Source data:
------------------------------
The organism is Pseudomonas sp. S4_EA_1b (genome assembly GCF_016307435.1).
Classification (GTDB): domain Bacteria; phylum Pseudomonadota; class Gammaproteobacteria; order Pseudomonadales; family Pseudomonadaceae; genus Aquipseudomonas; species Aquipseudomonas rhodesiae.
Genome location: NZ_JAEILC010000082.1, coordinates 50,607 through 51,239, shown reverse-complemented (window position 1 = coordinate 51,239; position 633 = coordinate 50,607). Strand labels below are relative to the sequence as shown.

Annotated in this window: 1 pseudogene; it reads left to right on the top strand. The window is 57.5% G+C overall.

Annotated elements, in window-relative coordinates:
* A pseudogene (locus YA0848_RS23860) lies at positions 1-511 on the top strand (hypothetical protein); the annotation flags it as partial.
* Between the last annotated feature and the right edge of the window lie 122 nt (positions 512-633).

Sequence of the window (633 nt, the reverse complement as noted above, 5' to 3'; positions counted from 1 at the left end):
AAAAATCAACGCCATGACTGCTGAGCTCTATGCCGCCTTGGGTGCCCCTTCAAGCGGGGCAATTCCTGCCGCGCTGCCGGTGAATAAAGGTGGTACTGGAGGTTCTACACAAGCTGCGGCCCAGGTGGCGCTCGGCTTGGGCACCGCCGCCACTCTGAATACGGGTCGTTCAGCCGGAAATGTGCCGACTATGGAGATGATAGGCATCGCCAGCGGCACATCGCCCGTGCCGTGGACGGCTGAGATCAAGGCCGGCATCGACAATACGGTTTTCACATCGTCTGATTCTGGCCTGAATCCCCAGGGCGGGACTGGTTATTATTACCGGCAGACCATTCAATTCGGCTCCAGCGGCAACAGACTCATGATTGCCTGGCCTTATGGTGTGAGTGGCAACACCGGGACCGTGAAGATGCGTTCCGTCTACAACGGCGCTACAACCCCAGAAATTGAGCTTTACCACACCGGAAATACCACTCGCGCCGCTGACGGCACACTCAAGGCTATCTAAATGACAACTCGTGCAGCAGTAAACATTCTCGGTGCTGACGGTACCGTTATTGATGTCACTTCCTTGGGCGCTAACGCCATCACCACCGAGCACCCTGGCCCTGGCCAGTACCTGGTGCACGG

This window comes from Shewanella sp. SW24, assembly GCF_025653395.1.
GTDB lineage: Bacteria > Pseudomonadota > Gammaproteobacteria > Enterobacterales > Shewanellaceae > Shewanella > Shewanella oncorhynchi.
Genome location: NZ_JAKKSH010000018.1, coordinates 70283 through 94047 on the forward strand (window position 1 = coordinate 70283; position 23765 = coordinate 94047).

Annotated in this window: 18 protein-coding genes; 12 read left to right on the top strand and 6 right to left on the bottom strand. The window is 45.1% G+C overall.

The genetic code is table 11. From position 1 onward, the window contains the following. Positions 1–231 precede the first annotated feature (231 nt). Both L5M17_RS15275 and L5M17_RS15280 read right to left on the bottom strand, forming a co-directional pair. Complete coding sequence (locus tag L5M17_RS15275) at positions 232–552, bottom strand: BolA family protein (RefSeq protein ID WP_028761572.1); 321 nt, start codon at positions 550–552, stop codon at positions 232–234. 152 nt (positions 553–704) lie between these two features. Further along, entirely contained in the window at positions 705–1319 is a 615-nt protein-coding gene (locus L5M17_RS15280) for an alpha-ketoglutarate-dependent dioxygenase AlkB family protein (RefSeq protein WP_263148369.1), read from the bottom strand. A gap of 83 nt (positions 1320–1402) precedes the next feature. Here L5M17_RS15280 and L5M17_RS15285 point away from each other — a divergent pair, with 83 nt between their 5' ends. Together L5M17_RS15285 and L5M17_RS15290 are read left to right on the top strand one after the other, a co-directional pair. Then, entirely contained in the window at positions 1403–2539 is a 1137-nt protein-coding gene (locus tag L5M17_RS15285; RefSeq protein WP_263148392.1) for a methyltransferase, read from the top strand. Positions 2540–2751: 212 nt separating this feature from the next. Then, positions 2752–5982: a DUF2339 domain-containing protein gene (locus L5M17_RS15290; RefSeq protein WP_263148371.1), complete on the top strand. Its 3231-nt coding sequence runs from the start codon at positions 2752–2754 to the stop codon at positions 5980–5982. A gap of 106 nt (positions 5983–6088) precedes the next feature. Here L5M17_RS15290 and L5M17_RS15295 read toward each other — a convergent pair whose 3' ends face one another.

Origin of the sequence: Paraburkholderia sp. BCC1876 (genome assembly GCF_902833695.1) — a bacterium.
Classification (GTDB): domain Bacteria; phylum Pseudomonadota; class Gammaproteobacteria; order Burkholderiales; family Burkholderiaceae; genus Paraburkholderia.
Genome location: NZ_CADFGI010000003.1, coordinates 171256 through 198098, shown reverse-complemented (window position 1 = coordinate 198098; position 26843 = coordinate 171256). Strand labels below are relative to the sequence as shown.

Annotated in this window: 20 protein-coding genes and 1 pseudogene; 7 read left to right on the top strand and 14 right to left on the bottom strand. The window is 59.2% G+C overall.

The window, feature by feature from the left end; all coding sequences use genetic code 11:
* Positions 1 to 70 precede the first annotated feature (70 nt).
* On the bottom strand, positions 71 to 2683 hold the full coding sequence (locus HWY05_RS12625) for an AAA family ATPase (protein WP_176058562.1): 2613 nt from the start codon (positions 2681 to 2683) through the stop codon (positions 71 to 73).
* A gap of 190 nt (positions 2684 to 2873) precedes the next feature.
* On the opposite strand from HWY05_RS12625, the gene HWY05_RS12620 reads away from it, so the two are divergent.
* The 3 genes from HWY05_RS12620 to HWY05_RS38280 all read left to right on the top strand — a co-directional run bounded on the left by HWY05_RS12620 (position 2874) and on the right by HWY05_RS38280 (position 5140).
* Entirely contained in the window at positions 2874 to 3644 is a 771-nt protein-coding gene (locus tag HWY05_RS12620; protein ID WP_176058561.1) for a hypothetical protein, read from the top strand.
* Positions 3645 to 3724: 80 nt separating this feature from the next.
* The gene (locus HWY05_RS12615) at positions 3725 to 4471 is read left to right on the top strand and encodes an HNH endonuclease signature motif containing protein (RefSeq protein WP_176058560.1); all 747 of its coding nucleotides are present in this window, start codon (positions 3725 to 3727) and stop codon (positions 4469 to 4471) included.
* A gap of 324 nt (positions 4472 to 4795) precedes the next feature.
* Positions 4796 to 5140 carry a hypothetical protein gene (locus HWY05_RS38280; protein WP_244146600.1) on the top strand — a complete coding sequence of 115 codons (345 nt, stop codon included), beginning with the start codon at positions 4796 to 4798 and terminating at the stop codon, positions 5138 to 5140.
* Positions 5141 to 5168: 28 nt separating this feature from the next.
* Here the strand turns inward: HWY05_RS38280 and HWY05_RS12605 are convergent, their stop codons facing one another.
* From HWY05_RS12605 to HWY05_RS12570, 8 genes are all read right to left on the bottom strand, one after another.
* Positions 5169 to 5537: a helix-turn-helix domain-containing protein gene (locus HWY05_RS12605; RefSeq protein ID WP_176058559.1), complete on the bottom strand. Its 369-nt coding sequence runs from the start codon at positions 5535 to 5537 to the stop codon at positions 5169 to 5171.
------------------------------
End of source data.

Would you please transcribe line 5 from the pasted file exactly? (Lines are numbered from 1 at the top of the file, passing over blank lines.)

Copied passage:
Annotated elements, in window-relative coordinates: